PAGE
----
The South Okanagan


Canada's Wine Capital

This land has been the traditional territory of the Syilx People of the Okanagan Nation for thousands of years. The first European settlement in the area was the boom and bust mining town of Fairview, located just five kilometers from the current townsite of Oliver. Fairview was immensely successful in the 1890s but, like so many mining towns in BC, had faded to a ghost town by the 1920s. Around that same time, in 1921, one of the South Okanagan's youngest towns, Oliver, was founded through the BC government's South Okanagan Land Project, which worked to open up farm land for returning veterans from the First World War. Premier John Oliver's government purchased 22,000 acres in the region and constructed an extensive irrigation system which transformed 8,000 acres of desert into farmable land. Farming soon took off in the new town, though it was not until the 1980s that vineyards began to be planted on lands which were once orchards. Today, Oliver boasts eleven vineyards and wineries and is the "wine capital of Canada".

This project was made possible through a partnership with Visit South Okanagan, with support from the Oliver & District Heritage Society and Oliver Tourism.

We respectfully acknowledge that Oliver is within the ancestral, traditional, and unceded territory of the Syilx People of the Okanagan Nation.




sukʷnaʔqinx - The Okanagan People


Oliver & District Heritage Society OLP.986.14.8

Story Location

Since time immemorial, the lands of the Okanagan have been the traditional territory of the syilx Nation. The land across the Okanagan River from Oliver are the reserve lands of the Osoyoos Indian Band (OIB) and are a part of the Okanagan syilx Nation, which altogether contains eight communities in Canada and the United States. Today, the OIB's reserve lands measure 32,200 acres and stretches along the eastern side of the Okanagan River across from Oliver, from Gallagher Lake in the north to Osoyoos in the south. These reserve lands originally measured 40,000 acres and included everything east of the Okanagan River, but the crown and government later granted or sold several thousand acres of reserve lands to settlers instead.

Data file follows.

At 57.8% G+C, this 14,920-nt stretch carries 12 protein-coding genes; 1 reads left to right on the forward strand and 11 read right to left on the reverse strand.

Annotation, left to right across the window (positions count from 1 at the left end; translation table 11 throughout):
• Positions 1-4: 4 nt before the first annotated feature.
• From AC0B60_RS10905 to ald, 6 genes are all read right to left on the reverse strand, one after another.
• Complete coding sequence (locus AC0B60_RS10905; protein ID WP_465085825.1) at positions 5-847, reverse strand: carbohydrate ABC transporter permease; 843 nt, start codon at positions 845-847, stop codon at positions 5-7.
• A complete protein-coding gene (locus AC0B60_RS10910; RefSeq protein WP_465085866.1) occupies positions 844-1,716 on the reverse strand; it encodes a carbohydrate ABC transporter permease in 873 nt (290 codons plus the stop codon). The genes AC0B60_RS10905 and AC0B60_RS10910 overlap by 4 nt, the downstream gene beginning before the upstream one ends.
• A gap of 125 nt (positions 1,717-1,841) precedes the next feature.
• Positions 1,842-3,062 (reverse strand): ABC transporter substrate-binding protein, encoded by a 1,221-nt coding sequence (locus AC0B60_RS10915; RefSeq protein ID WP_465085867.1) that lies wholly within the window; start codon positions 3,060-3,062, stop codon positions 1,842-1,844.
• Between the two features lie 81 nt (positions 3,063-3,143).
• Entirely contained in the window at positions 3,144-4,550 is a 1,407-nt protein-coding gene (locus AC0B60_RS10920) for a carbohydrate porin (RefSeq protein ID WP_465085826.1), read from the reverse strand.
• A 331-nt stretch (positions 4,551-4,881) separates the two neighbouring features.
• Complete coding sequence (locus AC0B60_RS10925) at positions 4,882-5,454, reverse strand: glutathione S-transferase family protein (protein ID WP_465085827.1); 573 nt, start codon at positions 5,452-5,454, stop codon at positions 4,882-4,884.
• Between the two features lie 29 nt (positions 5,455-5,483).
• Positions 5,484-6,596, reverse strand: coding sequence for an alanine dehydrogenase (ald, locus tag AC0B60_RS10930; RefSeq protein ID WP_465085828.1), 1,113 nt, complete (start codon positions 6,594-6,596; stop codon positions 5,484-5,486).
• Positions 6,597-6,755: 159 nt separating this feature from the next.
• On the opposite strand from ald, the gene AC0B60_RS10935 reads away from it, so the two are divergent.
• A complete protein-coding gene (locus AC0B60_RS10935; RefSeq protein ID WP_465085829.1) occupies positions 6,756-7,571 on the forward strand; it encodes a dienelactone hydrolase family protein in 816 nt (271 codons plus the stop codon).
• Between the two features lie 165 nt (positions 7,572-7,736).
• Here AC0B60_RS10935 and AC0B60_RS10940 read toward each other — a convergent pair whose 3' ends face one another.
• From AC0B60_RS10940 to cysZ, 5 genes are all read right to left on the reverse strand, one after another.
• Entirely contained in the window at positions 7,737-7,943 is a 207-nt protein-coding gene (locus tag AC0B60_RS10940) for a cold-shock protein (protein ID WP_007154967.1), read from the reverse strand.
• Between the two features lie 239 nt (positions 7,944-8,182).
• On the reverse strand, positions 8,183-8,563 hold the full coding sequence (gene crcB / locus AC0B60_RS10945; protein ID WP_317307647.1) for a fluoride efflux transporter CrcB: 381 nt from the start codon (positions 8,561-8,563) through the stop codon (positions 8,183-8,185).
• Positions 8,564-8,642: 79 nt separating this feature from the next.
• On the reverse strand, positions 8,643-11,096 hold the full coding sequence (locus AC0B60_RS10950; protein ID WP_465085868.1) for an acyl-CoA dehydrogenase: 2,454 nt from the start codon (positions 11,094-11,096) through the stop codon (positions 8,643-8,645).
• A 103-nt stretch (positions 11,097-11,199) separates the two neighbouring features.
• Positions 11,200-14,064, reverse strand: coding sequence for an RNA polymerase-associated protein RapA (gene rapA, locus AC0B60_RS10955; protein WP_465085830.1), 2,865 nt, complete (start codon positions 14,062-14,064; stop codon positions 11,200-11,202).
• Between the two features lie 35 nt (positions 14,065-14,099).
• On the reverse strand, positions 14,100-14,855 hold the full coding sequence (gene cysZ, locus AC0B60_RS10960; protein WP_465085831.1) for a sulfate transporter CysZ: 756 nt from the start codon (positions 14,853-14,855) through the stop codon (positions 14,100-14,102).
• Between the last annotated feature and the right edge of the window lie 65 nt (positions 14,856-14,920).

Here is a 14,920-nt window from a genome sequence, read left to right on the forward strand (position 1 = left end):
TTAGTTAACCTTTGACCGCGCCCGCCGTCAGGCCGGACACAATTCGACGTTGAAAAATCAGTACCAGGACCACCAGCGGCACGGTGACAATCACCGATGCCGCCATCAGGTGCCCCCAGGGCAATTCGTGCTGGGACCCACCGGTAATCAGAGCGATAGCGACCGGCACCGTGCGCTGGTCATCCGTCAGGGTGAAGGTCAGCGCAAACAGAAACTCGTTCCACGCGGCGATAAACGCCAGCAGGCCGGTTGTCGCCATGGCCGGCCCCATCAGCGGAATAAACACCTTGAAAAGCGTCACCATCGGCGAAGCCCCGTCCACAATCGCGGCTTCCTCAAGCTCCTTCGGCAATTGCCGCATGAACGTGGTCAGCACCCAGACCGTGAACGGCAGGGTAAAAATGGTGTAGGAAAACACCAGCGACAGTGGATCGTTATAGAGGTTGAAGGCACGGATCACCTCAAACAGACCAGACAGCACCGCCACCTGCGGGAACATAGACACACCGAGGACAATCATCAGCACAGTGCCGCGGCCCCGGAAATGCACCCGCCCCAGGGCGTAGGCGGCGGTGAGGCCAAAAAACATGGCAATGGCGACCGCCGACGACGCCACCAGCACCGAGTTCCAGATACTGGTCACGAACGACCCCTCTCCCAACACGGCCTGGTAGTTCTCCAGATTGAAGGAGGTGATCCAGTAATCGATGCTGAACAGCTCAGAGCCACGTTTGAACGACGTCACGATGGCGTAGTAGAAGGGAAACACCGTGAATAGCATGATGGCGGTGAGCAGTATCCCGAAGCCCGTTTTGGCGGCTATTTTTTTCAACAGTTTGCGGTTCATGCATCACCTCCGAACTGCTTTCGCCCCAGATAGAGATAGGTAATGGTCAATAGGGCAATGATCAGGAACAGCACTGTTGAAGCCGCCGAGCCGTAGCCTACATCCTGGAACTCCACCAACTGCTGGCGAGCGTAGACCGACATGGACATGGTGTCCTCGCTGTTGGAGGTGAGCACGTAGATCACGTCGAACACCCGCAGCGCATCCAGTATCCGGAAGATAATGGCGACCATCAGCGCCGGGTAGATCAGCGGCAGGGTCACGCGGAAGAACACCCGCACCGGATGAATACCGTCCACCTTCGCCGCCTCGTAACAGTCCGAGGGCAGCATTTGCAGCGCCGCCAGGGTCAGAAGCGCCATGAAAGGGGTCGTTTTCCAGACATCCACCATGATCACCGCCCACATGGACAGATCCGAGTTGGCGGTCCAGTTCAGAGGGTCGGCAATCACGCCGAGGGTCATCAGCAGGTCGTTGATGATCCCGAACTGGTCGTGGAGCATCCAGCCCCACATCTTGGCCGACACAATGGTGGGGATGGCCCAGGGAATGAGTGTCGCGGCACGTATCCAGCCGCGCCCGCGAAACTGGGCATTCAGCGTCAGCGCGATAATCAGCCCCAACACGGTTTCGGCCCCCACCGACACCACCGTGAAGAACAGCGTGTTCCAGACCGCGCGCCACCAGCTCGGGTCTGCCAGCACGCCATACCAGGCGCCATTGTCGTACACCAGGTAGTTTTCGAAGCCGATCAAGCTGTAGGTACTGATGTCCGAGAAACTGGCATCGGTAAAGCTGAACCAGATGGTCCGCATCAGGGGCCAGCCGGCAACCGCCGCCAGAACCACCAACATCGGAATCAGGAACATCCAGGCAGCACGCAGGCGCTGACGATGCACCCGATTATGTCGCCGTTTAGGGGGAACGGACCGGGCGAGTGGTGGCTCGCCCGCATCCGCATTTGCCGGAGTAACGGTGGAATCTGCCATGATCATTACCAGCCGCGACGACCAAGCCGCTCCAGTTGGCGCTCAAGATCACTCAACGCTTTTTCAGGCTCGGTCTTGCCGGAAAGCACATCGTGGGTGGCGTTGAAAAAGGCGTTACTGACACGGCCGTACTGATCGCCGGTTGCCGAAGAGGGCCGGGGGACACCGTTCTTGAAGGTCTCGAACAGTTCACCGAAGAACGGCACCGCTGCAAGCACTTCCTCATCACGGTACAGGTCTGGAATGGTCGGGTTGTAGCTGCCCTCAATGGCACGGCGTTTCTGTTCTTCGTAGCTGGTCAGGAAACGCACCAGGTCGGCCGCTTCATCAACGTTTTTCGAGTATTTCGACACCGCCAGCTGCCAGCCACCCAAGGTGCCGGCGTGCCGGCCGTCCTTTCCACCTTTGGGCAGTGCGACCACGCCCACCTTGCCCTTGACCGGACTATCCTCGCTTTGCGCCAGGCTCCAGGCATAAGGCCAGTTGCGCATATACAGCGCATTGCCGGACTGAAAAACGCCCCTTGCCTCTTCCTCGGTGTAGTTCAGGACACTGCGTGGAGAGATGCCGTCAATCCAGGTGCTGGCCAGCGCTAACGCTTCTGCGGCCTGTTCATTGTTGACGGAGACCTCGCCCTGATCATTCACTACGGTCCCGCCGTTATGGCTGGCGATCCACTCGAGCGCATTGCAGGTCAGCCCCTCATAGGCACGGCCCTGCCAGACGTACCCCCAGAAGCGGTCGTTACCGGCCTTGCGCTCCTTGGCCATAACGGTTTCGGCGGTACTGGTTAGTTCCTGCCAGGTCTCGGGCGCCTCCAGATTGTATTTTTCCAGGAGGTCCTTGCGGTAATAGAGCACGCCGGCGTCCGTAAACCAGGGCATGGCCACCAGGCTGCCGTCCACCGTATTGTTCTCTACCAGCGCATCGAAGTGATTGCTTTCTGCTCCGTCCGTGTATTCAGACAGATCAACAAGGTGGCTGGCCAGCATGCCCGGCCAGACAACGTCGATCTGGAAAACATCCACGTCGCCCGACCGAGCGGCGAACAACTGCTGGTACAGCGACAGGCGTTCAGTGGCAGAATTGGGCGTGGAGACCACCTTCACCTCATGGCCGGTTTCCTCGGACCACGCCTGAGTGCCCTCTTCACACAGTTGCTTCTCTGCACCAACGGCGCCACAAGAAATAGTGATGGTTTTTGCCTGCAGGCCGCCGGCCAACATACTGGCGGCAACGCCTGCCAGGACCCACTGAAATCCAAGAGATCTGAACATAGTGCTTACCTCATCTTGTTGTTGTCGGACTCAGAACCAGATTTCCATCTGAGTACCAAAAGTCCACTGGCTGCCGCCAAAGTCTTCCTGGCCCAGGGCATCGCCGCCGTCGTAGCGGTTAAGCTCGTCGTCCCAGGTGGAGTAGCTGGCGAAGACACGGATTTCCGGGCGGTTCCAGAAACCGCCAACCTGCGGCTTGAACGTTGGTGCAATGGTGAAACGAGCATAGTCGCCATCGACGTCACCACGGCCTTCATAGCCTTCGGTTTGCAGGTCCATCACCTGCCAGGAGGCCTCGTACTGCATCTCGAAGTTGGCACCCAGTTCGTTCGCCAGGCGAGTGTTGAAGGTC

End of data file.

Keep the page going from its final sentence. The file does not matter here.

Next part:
* * *

The sukʷnaʔqinx Okanagan People tie their history and identity to the land and the animals that also inhabit it. The Okanagan Indian Band website writes about their origins, "Before humans were created, animal people lived on the land and gave up themselves along with their ways, beliefs, practices, and experiences for the people-to-be."1 These beliefs are passed down today through captíkʷł, or oral narrative. The captíkʷł carries not only the people's history, but also syilx Okanagan natural law. These laws are based around the beliefs of the stages the Okanagan people have passed through. They are as follows from their website; "1. st̓əlsqílxʷ (torn from the earth) - life form of first people without natural instincts to survive. 2. xatmaʔ sqílxʷ (in front of us sqílxʷ ) - first thinking people who learned the natural law to survive. 3. sqílxʷ (dreaming ones, bound together, of the land) - original people who learned to live together on the land in peace. 4. ʔawtmaʔsqílxʷ (to struggle and/or come after sqílxʷ) - today’s sqílxʷ after the arrival of new comers."2 This Fur Trade brought settlers to the region, and it wasn't long before they began developing the region around their own settlement patterns. Settler communities often established themselves in sukʷnaʔqin seasonal settlement areas, disrupting the traditional use of these lands. The sukʷnaʔqinx Okanagan people were not given much consideration during the settlement period and were often pushed aside to make room for settler communities. British Columbia had very few historic land treaties signed between the Canadian government and the Indigenous peoples. Out of the few historic and modern treaties that exist, none cover the Okanagan. These treaties, while deeply flawed and often ignored by the Canadian government, have formed the basis of land rights and titles for Indigenous communities across the country. There are no treaties between the Canadian government and the sukʷnaʔqinx, which has caused ongoing social and economic issues for the suḳʷnaʔqinx Okanagan People. Historically, the sukʷnaʔqinx Okanagan First Nations travelled in the spring, summer, and fall visiting fishing, gathering, and hunting locations. During the winter, people returned to permanent winter villages where they resided in underground structures known as q̓ʷc̓iʔ. Today in certain areas of the Okanagan, pictographs drawn by the sukʷnaʔqinx are still visible on the rocks. The language of the Okanagan syilx Nation is nqilxʷcn/nsyilxcən which is a part of the larger Salishan language. nqilxʷcn is one of 23 Salishan languages which are still spoken today across Southern British Columbia, Washington State, Idaho, Montana, and Oregon. Many of the traditional Okanagan place names have been anglicized and used for communities across the Okanagan. The word "Okanagan'' is an anglicized version of the nqilxʷcn word sukʷnaʔqin which translates to "transport toward the head or top end of" and refers to the sqilxʷ that would travel throughout the whole territory to deliver messages.3 Other familiar names derived from nqilxʷcn are kiʔlaw̓naʔ (Kelowna), sən̓pin̓tktən (Penticton), and súyus (Osoyoos).